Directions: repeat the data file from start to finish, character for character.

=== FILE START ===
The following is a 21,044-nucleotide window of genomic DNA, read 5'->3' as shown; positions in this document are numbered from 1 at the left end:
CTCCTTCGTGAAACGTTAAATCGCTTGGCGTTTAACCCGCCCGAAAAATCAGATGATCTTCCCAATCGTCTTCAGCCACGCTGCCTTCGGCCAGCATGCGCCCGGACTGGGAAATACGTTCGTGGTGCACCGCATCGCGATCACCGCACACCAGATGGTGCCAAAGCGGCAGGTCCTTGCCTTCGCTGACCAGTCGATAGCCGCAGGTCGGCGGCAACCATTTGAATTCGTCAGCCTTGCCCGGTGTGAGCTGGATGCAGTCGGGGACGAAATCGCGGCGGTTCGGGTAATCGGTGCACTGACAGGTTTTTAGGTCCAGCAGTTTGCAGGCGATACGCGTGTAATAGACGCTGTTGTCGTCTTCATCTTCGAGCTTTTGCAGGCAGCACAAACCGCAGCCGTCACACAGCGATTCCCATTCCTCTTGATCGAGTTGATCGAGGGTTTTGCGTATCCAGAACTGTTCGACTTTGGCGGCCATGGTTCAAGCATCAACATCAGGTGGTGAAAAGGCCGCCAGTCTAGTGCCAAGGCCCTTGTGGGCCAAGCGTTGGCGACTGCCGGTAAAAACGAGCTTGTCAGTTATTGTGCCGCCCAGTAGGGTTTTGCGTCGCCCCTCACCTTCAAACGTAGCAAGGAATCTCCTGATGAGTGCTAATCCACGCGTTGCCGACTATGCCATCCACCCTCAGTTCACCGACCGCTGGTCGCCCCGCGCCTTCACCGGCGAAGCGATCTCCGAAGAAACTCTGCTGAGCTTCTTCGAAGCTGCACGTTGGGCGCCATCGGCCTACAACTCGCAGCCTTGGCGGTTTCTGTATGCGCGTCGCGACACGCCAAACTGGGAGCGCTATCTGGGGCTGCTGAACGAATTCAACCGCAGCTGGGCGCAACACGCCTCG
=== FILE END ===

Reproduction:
The following is a 21,044-nucleotide window of genomic DNA, read 5'->3' as shown; positions in this document are numbered from 1 at the left end:
CTCCTTCGTGAAACGTTAAATCGCTTGGCGTTTAACCCGCCCGAAAAATCAGATGATCTTCCCAATCGTCTTCAGCCACGCTGCCTTCGGCCAGCATGCGCCCGGACTGGGAAATACGTTCGTGGTGCACCGCATCGCGATCACCGCACACCAGATGGTGCCAAAGCGGCAGGTCCTTGCCTTCGCTGACCAGTCGATAGCCGCAGGTCGGCGGCAACCATTTGAATTCGTCAGCCTTGCCCGGTGTGAGCTGGATGCAGTCGGGGACGAAATCGCGGCGGTTCGGGTAATCGGTGCACTGACAGGTTTTTAGGTCCAGCAGTTTGCAGGCGATACGCGTGTAATAGACGCTGTTGTCGTCTTCATCTTCGAGCTTTTGCAGGCAGCACAAACCGCAGCCGTCACACAGCGATTCCCATTCCTCTTGATCGAGTTGATCGAGGGTTTTGCGTATCCAGAACTGTTCGACTTTGGCGGCCATGGTTCAAGCATCAACATCAGGTGGTGAAAAGGCCGCCAGTCTAGTGCCAAGGCCCTTGTGGGCCAAGCGTTGGCGACTGCCGGTAAAAACGAGCTTGTCAGTTATTGTGCCGCCCAGTAGGGTTTTGCGTCGCCCCTCACCTTCAAACGTAGCAAGGAATCTCCTGATGAGTGCTAATCCACGCGTTGCCGACTATGCCATCCACCCTCAGTTCACCGACCGCTGGTCGCCCCGCGCCTTCACCGGCGAAGCGATCTCCGAAGAAACTCTGCTGAGCTTCTTCGAAGCTGCACGTTGGGCGCCATCGGCCTACAACTCGCAGCCTTGGCGGTTTCTGTATGCGCGTCGCGACACGCCAAACTGGGAGCGCTATCTGGGGCTGCTGAACGAATTCAACCGCAGCTGGGCGCAACACGCCTCG